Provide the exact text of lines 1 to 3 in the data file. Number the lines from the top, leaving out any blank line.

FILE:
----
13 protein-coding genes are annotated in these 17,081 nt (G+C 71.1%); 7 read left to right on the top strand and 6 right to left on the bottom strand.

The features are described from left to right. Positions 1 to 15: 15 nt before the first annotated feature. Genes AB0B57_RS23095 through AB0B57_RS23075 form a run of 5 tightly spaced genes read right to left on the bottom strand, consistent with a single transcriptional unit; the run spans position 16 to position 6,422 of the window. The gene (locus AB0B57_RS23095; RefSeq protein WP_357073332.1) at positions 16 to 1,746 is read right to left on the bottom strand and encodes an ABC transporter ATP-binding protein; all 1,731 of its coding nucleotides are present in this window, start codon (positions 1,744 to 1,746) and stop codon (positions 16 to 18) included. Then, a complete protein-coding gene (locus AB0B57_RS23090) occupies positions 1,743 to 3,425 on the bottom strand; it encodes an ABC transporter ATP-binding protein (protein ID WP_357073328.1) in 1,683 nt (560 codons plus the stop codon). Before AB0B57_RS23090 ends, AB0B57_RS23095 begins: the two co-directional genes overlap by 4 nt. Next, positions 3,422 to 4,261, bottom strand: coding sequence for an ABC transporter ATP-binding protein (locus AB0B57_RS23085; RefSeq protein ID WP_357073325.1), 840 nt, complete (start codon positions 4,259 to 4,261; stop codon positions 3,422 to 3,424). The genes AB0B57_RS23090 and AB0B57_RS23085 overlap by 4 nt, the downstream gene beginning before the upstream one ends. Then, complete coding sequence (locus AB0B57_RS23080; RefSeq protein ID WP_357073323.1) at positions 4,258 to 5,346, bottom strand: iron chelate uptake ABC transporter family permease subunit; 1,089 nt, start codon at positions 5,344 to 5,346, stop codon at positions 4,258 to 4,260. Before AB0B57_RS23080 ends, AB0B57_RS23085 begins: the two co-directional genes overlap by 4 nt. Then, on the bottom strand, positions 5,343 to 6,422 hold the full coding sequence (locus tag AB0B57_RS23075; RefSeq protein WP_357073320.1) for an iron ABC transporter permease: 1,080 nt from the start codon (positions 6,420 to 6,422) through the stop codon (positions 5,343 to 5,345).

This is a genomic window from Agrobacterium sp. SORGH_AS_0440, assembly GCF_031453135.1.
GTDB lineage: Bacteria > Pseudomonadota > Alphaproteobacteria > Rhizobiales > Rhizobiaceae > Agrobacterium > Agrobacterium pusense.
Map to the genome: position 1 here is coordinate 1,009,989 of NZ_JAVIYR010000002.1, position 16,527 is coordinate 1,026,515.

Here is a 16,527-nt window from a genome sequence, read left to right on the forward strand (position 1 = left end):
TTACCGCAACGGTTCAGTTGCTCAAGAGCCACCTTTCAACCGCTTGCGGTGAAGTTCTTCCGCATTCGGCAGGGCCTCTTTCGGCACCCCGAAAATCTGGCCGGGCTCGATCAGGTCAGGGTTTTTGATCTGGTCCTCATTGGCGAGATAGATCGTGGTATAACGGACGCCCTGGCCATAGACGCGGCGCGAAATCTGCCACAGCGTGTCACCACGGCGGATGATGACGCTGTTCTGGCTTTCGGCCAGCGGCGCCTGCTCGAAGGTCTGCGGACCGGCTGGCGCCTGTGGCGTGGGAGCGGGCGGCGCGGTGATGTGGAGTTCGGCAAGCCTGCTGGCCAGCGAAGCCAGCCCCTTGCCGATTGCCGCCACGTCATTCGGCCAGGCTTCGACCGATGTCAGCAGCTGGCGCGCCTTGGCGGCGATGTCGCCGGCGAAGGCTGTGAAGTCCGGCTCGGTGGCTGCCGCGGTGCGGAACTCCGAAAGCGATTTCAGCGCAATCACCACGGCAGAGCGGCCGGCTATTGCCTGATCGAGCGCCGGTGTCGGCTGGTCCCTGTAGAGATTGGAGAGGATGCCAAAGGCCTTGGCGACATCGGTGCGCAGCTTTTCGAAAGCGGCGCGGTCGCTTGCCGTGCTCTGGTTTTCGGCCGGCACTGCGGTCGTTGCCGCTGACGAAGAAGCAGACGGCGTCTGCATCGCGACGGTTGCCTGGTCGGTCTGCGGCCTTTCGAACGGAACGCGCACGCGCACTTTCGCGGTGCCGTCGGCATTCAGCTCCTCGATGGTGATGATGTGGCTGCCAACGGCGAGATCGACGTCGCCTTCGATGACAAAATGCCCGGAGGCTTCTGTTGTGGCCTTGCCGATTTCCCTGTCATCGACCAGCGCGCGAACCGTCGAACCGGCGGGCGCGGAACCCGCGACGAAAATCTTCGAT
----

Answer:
13 protein-coding genes are annotated in these 17,081 nt (G+C 71.1%); 7 read left to right on the top strand and 6 right to left on the bottom strand.

The features are described from left to right. Positions 1 to 15: 15 nt before the first annotated feature. Genes AB0B57_RS23095 through AB0B57_RS23075 form a run of 5 tightly spaced genes read right to left on the bottom strand, consistent with a single transcriptional unit; the run spans position 16 to position 6,422 of the window. The gene (locus AB0B57_RS23095; RefSeq protein WP_357073332.1) at positions 16 to 1,746 is read right to left on the bottom strand and encodes an ABC transporter ATP-binding protein; all 1,731 of its coding nucleotides are present in this window, start codon (positions 1,744 to 1,746) and stop codon (positions 16 to 18) included. Then, a complete protein-coding gene (locus AB0B57_RS23090) occupies positions 1,743 to 3,425 on the bottom strand; it encodes an ABC transporter ATP-binding protein (protein ID WP_357073328.1) in 1,683 nt (560 codons plus the stop codon). Before AB0B57_RS23090 ends, AB0B57_RS23095 begins: the two co-directional genes overlap by 4 nt. Next, positions 3,422 to 4,261, bottom strand: coding sequence for an ABC transporter ATP-binding protein (locus AB0B57_RS23085; RefSeq protein ID WP_357073325.1), 840 nt, complete (start codon positions 4,259 to 4,261; stop codon positions 3,422 to 3,424). The genes AB0B57_RS23090 and AB0B57_RS23085 overlap by 4 nt, the downstream gene beginning before the upstream one ends. Then, complete coding sequence (locus AB0B57_RS23080; RefSeq protein ID WP_357073323.1) at positions 4,258 to 5,346, bottom strand: iron chelate uptake ABC transporter family permease subunit; 1,089 nt, start codon at positions 5,344 to 5,346, stop codon at positions 4,258 to 4,260. Before AB0B57_RS23080 ends, AB0B57_RS23085 begins: the two co-directional genes overlap by 4 nt. Then, on the bottom strand, positions 5,343 to 6,422 hold the full coding sequence (locus tag AB0B57_RS23075; RefSeq protein WP_357073320.1) for an iron ABC transporter permease: 1,080 nt from the start codon (positions 6,420 to 6,422) through the stop codon (positions 5,343 to 5,345).

This is a genomic window from Agrobacterium sp. SORGH_AS_0440, assembly GCF_031453135.1.